Ready with his second film Friday Night Plan, Babil recalls how mother Sutapa was Irrfan’s strongest critic
Fear is not a place Babil Khan operates from. He believes in surrendering to life. In that regard, he is the polar opposite of his character Sid from his next, Friday Night Plan. But embracing a character different from oneself is among the joys of acting. Babil, who debuted with Qala (2022), decodes his second venture, saying, “I allow life to influence my decisions, and think it will take care of me. But in Sid’s case, life betrays him. In such a case, the fear is so strong that you are governed by all the things that could go wrong [and make] 80 back-up plans. Since I couldn’t relate to that thought process, I tried finding a place within me that I am truly scared of.”
The late Irrfan Khan with wife Sutapa Sikdar. Pics/Instagram
Director Vatsal Neelakantan’s upcoming Netflix film revolves around two bickering brothers, essayed by Babil and Amrith Jayan, whose night out turns into a misadventure. The trailer shows Juhi Chawla as a disciplinarian mother to the two boys. To Babil, even that little nugget is divorced from his real life. “There is nothing hidden from each other at our home. You want to party? Go ahead,” he smiles, cherishing the atmosphere of honesty that producer-mother Sutapa Sikdar has built.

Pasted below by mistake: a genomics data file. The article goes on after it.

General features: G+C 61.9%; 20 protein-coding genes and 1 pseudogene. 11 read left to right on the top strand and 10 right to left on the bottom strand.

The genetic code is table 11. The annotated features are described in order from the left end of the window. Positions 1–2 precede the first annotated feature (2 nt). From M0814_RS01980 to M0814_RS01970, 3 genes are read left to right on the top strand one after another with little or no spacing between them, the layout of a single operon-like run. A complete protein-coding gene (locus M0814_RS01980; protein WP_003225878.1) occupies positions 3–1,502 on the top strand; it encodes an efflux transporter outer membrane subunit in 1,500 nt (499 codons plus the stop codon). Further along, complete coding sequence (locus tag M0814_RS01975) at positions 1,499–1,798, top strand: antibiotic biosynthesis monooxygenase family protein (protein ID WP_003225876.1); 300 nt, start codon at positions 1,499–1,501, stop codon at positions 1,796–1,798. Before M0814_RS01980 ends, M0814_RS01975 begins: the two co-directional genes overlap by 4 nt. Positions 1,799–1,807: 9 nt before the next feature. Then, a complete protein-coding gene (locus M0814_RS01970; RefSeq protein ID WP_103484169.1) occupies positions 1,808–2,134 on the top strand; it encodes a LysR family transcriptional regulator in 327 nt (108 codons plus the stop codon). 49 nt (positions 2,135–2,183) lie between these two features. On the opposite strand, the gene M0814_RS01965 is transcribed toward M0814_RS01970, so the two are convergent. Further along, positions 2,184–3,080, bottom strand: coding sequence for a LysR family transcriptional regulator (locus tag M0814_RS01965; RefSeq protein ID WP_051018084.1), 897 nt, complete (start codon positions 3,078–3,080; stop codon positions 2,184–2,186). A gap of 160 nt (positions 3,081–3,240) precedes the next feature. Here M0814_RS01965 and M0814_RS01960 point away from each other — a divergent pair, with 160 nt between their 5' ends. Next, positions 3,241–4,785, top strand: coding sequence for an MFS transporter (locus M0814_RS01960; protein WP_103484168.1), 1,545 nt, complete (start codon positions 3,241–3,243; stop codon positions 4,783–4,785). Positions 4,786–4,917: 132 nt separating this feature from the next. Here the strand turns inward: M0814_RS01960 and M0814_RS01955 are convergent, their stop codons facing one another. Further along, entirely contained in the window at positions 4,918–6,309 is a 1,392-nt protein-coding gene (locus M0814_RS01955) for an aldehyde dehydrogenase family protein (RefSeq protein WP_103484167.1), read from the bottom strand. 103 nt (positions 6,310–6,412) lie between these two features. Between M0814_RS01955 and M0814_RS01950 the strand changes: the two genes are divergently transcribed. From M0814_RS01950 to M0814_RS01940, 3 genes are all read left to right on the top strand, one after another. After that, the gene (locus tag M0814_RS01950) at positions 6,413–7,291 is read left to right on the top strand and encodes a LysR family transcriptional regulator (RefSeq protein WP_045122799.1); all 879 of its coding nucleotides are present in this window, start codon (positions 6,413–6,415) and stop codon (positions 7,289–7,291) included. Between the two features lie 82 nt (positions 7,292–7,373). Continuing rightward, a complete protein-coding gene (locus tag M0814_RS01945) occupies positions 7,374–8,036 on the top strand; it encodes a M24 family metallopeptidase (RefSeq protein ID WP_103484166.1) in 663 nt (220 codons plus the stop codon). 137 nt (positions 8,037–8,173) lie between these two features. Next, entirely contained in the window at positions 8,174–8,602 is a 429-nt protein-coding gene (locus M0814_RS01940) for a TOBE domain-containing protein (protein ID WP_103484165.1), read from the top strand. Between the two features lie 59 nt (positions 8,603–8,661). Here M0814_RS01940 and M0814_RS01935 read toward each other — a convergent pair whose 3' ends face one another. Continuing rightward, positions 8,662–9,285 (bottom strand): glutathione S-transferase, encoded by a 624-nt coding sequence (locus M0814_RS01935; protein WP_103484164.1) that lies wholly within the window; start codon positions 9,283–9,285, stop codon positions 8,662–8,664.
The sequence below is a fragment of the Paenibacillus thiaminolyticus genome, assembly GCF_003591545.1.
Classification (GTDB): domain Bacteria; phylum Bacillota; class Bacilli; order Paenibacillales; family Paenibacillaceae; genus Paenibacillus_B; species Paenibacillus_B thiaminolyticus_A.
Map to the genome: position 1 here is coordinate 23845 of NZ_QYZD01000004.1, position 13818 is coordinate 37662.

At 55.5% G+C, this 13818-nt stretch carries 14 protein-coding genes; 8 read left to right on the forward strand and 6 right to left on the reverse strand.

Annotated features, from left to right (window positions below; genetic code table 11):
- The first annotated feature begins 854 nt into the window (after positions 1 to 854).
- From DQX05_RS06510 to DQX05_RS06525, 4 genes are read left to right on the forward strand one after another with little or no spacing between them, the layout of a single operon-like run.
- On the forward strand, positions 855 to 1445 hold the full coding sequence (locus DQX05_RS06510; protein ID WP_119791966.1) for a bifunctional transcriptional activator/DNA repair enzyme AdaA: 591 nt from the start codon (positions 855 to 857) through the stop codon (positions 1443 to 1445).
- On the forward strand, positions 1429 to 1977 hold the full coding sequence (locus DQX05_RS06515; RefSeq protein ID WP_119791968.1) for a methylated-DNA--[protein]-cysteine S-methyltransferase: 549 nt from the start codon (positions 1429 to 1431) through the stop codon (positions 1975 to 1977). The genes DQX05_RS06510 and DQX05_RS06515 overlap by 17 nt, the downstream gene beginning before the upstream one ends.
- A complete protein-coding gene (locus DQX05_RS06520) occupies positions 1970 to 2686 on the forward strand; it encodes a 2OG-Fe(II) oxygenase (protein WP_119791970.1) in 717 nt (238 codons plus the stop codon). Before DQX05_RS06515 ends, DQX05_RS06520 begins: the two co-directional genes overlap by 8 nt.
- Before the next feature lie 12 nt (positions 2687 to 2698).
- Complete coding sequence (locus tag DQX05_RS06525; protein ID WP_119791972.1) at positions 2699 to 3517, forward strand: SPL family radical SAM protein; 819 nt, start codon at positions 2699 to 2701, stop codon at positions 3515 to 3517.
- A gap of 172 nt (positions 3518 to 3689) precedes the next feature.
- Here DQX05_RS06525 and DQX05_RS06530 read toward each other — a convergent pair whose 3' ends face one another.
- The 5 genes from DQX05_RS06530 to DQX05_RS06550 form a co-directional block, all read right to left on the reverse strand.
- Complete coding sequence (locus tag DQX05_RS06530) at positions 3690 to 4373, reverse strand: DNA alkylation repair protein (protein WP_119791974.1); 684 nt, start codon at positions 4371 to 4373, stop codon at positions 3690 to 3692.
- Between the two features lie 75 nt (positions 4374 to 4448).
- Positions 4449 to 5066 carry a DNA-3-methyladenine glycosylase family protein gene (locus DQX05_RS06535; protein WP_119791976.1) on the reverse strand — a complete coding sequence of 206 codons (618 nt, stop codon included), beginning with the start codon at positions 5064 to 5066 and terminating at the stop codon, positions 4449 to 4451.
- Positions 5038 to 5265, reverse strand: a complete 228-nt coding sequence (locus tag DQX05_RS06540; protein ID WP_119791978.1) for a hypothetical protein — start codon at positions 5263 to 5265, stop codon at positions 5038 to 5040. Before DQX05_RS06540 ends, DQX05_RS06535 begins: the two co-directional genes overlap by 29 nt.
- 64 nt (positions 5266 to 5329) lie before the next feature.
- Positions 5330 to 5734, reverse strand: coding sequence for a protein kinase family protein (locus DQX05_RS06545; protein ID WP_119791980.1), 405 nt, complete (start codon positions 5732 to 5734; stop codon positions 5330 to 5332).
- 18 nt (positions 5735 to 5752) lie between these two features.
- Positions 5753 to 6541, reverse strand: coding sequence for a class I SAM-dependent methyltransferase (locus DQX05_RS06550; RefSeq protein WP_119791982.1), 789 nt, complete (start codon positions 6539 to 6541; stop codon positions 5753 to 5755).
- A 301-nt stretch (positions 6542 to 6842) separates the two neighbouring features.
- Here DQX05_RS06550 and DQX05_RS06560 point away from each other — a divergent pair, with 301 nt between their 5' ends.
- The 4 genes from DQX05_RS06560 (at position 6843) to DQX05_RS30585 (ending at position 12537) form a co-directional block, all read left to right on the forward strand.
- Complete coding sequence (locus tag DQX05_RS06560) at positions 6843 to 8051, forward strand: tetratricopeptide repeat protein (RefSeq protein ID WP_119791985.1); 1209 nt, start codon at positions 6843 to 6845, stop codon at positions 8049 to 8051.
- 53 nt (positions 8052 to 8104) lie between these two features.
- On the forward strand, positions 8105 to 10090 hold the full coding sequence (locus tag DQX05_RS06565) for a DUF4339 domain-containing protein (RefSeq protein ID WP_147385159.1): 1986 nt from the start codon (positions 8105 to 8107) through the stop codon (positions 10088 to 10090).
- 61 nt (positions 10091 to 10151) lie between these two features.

Asked if his brother Ayaan and he are scolded by their mother, the actor says, “We haven’t really troubled her, but she calls us namoona. She would even call Baba [the late Irrfan Khan] a namoona.”
Irrfan Khan and Sikdar were married for 25 years before he passed away in April 2020 due to cancer. With his demise, Indian cinema lost one of its finest actors, who had built a filmography that was at once awe-inspiring and unmatched. Visibly emotional about his parents’ love-filled relationship, Babil says Sikdar used to be Irrfan’s strongest critic. “He was a focused and fearless man. But I believe Baba wouldn’t have reached the level of artistic success if it wasn’t for Mumma. She is an excellent acting critic. I used to go to screenings with him where people wouldn’t stop raving about him, his eyes and talent. Then, we would reach home and Mumma would play the film and say, ‘Please sit, Irrfan. The decision you took in that scene is reflecting in another scene, and it’s not looking honest.’ She is a brilliant and intelligent woman, without whom Baba wouldn’t have been the actor he was.”